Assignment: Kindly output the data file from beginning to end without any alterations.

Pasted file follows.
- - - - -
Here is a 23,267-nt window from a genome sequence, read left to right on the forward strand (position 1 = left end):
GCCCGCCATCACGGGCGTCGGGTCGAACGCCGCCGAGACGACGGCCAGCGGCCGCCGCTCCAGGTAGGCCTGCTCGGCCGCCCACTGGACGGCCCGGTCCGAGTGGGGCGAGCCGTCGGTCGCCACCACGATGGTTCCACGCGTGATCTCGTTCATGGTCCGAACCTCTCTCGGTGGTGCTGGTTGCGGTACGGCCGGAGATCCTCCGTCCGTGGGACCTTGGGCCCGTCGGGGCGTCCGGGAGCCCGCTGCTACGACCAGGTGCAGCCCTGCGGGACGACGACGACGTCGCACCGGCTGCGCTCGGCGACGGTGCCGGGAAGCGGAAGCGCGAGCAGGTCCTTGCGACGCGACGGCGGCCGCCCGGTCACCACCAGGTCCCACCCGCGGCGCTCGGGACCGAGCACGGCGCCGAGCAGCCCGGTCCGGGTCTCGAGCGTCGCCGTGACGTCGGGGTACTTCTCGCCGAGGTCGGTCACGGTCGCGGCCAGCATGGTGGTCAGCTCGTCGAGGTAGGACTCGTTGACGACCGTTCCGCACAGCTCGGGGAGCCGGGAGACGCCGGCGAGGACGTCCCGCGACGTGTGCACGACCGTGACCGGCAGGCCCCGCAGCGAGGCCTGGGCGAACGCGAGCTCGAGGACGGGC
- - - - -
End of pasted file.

Here is a 23,267-nt window from a genome sequence, read left to right on the forward strand (position 1 = left end):
GCCCGCCATCACGGGCGTCGGGTCGAACGCCGCCGAGACGACGGCCAGCGGCCGCCGCTCCAGGTAGGCCTGCTCGGCCGCCCACTGGACGGCCCGGTCCGAGTGGGGCGAGCCGTCGGTCGCCACCACGATGGTTCCACGCGTGATCTCGTTCATGGTCCGAACCTCTCTCGGTGGTGCTGGTTGCGGTACGGCCGGAGATCCTCCGTCCGTGGGACCTTGGGCCCGTCGGGGCGTCCGGGAGCCCGCTGCTACGACCAGGTGCAGCCCTGCGGGACGACGACGACGTCGCACCGGCTGCGCTCGGCGACGGTGCCGGGAAGCGGAAGCGCGAGCAGGTCCTTGCGACGCGACGGCGGCCGCCCGGTCACCACCAGGTCCCACCCGCGGCGCTCGGGACCGAGCACGGCGCCGAGCAGCCCGGTCCGGGTCTCGAGCGTCGCCGTGACGTCGGGGTACTTCTCGCCGAGGTCGGTCACGGTCGCGGCCAGCATGGTGGTCAGCTCGTCGAGGTAGGACTCGTTGACGACCGTTCCGCACAGCTCGGGGAGCCGGGAGACGCCGGCGAGGACGTCCCGCGACGTGTGCACGACCGTGACCGGCAGGCCCCGCAGCGAGGCCTGGGCGAACGCGAGCTCGAGGACGGGC